of the Democratic Primary of July
For Tax Assessor,
ingredient* a* have been ap-
proved officially by the U. S.
\ou save when you buy It.
You save whan you use It.
RED CROSS ACTIVITIES
full co-operation of Supt. C. G. Green
and teachers. Every effort is being
made to have our school 100 per cent
perfect. The Rockdale school is the
first in Milam county to begin Junior
There are two more boxes ready
for shipment now at headquarters—
one of knitting, the other of hospital
} garments. The latter consists of the
j following articles: Four and one-half
, dozen pajamas, six convalescent robes,
j twelve pair bed socks, two and one-
| half dozen bed shirts, sixty wash rags,
four dozen towels, three dozen hot
water bag covers. The knitting box
contains sixteen sweaters, four hel-
mets, two pair socks, two pair wrist-
(All communications for this col-
umn should be sent or phoned to Mrs.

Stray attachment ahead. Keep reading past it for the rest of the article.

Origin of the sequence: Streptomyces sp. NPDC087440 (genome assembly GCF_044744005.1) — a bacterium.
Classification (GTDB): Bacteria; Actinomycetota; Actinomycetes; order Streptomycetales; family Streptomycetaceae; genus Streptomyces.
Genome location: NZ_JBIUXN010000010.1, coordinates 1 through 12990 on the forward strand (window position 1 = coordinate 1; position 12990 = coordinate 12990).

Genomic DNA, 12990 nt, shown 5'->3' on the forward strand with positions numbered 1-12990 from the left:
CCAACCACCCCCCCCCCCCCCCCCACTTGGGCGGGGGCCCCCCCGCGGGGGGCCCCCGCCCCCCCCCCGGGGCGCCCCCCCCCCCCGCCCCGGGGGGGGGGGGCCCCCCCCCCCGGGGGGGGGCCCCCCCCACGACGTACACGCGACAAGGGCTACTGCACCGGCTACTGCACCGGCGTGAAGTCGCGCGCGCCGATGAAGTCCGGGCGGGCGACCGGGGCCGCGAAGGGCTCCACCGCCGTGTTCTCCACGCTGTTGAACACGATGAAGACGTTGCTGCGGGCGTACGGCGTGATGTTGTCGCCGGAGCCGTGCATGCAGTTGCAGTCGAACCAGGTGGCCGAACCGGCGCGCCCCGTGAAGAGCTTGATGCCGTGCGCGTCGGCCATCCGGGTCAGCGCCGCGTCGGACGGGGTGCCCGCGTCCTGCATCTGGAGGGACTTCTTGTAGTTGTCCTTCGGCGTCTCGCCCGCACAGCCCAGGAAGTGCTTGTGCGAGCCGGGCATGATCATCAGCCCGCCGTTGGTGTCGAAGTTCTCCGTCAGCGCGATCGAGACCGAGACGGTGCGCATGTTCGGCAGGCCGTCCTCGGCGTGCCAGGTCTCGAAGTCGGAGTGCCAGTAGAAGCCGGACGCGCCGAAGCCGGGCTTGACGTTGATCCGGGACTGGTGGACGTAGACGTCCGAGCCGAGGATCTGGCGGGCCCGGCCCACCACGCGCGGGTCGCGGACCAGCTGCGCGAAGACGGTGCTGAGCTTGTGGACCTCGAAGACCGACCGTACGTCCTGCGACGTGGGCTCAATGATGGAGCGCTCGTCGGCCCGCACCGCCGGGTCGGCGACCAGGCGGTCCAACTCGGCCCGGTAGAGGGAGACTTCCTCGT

Pearl Cawthon, phone 125; copy for
items for this column should be in
the hands of the printer not later than
The urgent demand for workers at
headquarters to make garments and
surgical dressings is very apparent.
Every letter from Division Headquart-
ers is stamped ‘“Surgical Dressings
Greatly Needed.” It is only necessary
to call attention of the good women to
this fact to make them rally to the
cause and make Red Cross Headquart-
ers the most popular place in town.
It is a privilege to say "I a* working
at Red Cross.”
This is our own column. The Rock-
dale Renorter never does anything Ky
halves. We are to have this wonder-
ful space as long as we will keep it
up. Let’s get busy!
Our Chapter Chairman is SOME
Chairman! Who else could handle
the many knotty problems so splen-
We are very grateful to thtf Carr
Coal Company for donating a load of
coal to the surgical dressing room.
Heretofore, through the kindness of